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Work stress increasingly causing arguments at home

More than one in two (53 percent) working Brits who’ve been in a relationship admit to arguing with their partner as a result of work – due to either job stress or being in a bad mood at the end of their working day. From recruitment specialist Michael Page. Comment from Oliver Watson, Executive Board Director, UK and NA, at PageGroup.

Against this combative backdrop, the study, conducted amongst 2,092 GB adults, revealed that almost one in three (30 percent) respondents think their partner should move jobs this year, citing unhappiness (39 percent), poor pay (37 percent) and the availability of better jobs and lack of career progression (both 24 percent) as their top four reasons for saying so. Almost three in five (58 percent) GB workers have themselves also been told to move jobs by their current partner. Despite concerns, the majority (70 percent) of those who think their partner should move jobs said they are being prevented from doing so. Here, fear of the unknown (41 percent), concern about the current job market (27 percent) and a lack of career direction (18 percent) emerged as the primary perceived barriers to their partner’s move.

This lack of career direction echoed in additional research conducted by Michael Page at the end of 2016, which revealed that the majority (78 percent) of UK workers admit to not having a concrete idea of their career progression for the year ahead. “Often, it is those closest to us that see our job situation for what it really is – they experience what we bring home on a daily basis. Rather than allowing it to cause friction, it can be a really interesting exercise to get their perspective on where your work life is headed when deciding what you want to achieve over the coming year,” commented Oliver Watson, Executive Board Director, UK and NA, at PageGroup. “Part of pinning down your career progression goals is understanding what it is that motivates you to move up in the world of work. Whether it is more money, greater responsibility or just a better work-life balance, the good news is that there is so much guidance out there to help set you on the path to achieving it. So why not take this opportunity to start a careers conversation with your significant other today?”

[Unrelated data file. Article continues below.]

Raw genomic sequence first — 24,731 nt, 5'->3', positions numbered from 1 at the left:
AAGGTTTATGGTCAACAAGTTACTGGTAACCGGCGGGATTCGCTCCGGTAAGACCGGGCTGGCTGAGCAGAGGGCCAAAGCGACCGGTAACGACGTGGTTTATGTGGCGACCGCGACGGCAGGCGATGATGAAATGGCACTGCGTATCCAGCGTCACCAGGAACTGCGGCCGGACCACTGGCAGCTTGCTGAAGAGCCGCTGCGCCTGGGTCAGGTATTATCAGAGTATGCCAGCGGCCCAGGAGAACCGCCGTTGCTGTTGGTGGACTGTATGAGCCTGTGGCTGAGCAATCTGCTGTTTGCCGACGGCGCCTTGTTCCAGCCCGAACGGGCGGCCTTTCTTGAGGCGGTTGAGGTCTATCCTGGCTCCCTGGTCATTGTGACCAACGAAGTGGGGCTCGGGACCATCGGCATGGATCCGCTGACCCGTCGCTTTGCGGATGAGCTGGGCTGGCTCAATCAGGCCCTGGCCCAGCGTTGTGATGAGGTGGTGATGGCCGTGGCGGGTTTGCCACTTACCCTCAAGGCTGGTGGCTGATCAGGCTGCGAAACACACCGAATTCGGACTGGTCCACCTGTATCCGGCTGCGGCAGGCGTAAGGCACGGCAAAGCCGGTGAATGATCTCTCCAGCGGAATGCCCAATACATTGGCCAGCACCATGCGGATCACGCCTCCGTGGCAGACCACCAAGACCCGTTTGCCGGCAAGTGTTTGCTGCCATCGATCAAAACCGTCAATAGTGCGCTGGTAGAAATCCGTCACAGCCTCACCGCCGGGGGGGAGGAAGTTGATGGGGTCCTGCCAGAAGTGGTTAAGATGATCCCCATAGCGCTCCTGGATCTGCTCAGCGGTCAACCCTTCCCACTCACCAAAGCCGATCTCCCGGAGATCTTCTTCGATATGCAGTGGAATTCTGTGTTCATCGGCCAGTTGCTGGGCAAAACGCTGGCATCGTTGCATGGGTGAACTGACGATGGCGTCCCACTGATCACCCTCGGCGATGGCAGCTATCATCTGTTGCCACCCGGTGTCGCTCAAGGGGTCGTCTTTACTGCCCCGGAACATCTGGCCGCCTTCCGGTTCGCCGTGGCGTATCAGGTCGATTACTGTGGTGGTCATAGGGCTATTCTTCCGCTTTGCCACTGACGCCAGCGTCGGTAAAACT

www.michaelpage.co.uk/tags-blog/careerprogression